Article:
The U.S. Department of Housing and Urban Development awarded one of its first HSI Center of Excellence grants to create the Arizona Research Center for Housing Equity and Sustainability (ARCHES). The new center will address the interconnected issues of housing security, climate and health. ARCHES will be co-located at Arizona State University Morrison Institute for Public Policy and the University of Arizona Drachman Institute with support from 19 key personnel at ASU, UA, Northern Arizona University and University of New Mexico.
The center’s research on housing security will inform equitable housing growth and production to support Hispanic and underserved households. Research topics in this area include factors affecting housing security in Hispanic communities, access to homeownership and evaluating shared equity homeownership, affordability mandates, home-based businesses and public education campaigns to mitigate housing insecurity.
On climate, ARCHES researchers will identify housing innovations for resilience in the arid Southwest. Projects will investigate how building codes and housing finance regulations affect the quality and climate resilience of housing stock and will provide recommendations and solutions to improve housing conditions, increase climate resilience, and expand housing access for Hispanic and other underserved communities.
Finally, ARCHES researchers will study the linkages between housing and health, including how to create healthy homes and support aging communities. In this area, ARCHES scholars will uncover connections between housing quality and health outcomes, with attention to demographic and ecological contexts.
How is NAU involved?
The Economic Policy Institute (EPI), housed in The W. A. Franke College of Business, is part of the grant. Researchers at EPI will assess the housing needs of Native Americans working off their home reservations in the reservation border towns in northern Arizona. Their research will use surveys, interviews, descriptive statistics, advanced econometric analysis and thematic analysis to inform indigenous housing programs.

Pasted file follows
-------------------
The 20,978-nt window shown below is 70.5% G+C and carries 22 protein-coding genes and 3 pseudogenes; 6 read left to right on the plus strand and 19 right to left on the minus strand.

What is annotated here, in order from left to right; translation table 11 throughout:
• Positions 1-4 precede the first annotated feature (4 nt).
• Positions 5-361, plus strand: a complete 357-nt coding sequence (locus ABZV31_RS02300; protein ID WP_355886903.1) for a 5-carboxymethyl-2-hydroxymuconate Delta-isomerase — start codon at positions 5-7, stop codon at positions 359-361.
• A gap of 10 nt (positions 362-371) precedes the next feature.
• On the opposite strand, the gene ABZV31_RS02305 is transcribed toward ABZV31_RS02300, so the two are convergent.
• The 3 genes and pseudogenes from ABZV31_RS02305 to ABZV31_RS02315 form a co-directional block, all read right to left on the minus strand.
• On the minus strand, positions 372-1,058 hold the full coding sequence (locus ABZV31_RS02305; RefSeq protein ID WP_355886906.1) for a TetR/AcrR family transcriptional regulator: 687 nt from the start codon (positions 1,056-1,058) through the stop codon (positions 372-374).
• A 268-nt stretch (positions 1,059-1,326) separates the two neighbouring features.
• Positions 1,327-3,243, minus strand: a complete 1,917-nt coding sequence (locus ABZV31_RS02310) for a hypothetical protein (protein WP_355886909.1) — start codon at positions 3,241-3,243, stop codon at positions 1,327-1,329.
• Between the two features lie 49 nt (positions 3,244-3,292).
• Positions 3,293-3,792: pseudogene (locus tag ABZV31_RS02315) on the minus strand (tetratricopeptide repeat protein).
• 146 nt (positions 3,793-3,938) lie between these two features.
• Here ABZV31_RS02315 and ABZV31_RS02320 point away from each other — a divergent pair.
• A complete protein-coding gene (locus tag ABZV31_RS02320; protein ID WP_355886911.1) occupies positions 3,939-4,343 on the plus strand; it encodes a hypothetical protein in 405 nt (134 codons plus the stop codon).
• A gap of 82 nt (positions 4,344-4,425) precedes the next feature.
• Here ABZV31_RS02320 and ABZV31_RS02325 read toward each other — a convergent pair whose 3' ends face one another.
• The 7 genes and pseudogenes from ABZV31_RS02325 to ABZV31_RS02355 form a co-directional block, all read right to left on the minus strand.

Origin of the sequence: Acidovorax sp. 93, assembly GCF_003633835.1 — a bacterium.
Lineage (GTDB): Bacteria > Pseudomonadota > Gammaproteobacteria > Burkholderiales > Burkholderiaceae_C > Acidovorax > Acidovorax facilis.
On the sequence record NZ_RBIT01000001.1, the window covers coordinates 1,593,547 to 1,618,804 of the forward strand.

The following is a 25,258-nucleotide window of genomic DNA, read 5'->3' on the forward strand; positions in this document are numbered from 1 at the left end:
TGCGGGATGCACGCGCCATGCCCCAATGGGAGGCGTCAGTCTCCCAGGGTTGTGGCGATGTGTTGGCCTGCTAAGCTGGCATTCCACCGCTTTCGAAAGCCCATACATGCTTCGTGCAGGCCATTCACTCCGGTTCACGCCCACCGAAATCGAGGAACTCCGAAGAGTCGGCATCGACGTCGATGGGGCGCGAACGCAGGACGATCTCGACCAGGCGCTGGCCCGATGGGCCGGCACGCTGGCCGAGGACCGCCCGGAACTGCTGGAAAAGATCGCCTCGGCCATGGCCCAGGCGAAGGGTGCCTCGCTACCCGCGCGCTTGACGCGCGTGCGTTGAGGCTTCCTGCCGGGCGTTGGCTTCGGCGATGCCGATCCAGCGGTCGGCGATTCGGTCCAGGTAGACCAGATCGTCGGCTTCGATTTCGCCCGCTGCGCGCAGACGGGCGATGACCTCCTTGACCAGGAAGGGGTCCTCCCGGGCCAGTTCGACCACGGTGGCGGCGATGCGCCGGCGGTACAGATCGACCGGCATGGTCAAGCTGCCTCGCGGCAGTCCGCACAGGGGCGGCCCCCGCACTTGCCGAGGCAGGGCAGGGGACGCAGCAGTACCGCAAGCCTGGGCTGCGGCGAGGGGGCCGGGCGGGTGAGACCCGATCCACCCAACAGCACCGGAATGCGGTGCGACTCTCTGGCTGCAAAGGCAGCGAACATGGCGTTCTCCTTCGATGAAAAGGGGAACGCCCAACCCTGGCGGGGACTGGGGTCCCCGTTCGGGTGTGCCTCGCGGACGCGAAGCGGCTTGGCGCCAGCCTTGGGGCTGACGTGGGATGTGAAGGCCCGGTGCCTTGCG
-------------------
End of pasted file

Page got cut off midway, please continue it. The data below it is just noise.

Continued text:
EPI is a data-driven research and outreach center supporting economic development and has a long history and abundant experience in tribal outreach. EPI’s Center for American Indian Economic Development (CAIED) and Research Division work collaboratively with tribal communities to provide technical assistance and training and conduct applied research to promote tribal economic development.
Nancy Baca, director of the Economic Policy Institute and associate teaching professor of economics at The W. A. Franke College of Business, has been overseeing the research activities with regard to tribal and rural economic development. Feifei Zhang is a research associate at the EPI. She has extensive experience consulting with public and private clients in areas including housing development, community development, regional development strategies, and sustainability policy. Both Baca and Zhang will serve as co-PIs at NAU. Kathleen Frank, program manager of CAIED, will be part of the team and provide substantial support to ensure the success of the project.
In this new center, EPI will work closely with community organizations and underserved communities, to expand housing affordability and accessibility in the region.